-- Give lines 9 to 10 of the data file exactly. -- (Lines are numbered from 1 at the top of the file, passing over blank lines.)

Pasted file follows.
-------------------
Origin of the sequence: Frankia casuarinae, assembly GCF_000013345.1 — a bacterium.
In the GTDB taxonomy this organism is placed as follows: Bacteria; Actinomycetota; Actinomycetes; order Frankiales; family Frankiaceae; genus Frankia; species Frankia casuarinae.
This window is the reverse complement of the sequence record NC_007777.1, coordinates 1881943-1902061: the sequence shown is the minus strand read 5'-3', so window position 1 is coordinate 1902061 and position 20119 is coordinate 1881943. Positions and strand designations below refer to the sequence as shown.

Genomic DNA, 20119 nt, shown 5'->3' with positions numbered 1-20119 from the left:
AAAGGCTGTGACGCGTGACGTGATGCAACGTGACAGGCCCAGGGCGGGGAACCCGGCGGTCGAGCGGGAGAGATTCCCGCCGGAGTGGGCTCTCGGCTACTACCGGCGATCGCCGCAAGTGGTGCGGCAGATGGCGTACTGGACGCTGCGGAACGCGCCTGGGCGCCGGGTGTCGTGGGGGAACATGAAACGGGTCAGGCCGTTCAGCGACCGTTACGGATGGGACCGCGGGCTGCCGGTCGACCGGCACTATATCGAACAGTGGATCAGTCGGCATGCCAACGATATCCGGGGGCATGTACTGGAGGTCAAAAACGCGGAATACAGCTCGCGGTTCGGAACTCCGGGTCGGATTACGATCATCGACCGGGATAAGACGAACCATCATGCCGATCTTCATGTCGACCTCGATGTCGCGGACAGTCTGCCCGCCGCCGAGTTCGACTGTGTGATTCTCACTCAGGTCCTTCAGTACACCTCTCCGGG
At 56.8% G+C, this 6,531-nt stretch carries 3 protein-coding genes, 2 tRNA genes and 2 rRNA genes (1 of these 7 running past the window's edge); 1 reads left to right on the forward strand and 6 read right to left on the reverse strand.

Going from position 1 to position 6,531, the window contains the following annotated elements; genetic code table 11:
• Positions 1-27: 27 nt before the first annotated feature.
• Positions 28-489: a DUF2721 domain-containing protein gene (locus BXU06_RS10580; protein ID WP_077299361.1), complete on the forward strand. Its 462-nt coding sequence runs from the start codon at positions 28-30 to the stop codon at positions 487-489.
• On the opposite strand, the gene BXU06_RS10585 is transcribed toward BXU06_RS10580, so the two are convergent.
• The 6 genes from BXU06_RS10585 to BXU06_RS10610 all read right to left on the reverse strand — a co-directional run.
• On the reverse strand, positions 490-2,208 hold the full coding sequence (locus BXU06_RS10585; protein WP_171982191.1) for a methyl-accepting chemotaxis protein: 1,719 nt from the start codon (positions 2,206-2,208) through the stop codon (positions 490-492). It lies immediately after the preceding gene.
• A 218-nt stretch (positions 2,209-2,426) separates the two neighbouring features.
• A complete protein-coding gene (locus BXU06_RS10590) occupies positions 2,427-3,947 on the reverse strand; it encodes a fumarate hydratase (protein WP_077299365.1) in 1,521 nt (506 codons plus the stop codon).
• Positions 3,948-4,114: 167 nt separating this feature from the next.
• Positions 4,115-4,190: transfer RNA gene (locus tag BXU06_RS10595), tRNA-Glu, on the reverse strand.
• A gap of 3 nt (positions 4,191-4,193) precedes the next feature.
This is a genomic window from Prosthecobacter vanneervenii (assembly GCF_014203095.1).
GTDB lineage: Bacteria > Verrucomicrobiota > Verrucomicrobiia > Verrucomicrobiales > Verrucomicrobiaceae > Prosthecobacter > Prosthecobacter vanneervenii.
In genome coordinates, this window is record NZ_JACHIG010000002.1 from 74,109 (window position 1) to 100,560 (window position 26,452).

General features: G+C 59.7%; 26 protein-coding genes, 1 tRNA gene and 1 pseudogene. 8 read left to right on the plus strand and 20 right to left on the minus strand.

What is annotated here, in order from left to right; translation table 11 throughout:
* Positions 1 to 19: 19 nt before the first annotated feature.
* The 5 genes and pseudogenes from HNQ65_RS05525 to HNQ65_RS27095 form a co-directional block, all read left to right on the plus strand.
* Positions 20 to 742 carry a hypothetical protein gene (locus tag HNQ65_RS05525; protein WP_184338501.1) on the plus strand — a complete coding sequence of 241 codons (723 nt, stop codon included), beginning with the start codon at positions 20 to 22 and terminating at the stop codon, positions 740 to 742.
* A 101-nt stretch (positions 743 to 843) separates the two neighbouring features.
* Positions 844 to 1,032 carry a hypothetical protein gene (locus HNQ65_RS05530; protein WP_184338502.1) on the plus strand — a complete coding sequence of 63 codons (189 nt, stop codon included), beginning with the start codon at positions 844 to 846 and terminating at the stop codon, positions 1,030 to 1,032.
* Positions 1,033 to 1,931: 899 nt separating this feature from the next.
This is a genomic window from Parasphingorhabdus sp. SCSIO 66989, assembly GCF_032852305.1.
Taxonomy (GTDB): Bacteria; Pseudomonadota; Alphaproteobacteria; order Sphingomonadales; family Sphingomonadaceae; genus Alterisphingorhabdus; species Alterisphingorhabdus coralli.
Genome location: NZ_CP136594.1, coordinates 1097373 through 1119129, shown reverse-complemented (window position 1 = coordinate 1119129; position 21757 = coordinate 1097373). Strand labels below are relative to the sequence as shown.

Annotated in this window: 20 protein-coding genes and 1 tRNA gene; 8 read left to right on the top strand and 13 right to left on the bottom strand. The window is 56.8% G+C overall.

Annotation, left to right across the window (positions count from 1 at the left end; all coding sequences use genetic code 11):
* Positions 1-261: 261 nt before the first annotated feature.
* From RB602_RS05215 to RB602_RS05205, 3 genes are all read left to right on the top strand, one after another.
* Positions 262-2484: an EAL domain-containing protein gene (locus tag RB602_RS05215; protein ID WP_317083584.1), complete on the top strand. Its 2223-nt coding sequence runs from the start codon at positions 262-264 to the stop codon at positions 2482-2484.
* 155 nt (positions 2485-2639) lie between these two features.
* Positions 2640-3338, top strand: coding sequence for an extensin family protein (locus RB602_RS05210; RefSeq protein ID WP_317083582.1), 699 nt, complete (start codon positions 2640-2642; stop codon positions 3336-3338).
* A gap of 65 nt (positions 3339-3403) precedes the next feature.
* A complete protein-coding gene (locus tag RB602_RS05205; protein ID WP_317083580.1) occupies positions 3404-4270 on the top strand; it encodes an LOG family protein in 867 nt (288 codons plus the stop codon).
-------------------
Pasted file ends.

• Positions 28-489: a DUF2721 domain-containing protein gene (locus BXU06_RS10580; protein ID WP_077299361.1), complete on the forward strand. Its 462-nt coding sequence runs from the start codon at positions 28-30 to the stop codon at positions 487-489.
• On the opposite strand, the gene BXU06_RS10585 is transcribed toward BXU06_RS10580, so the two are convergent.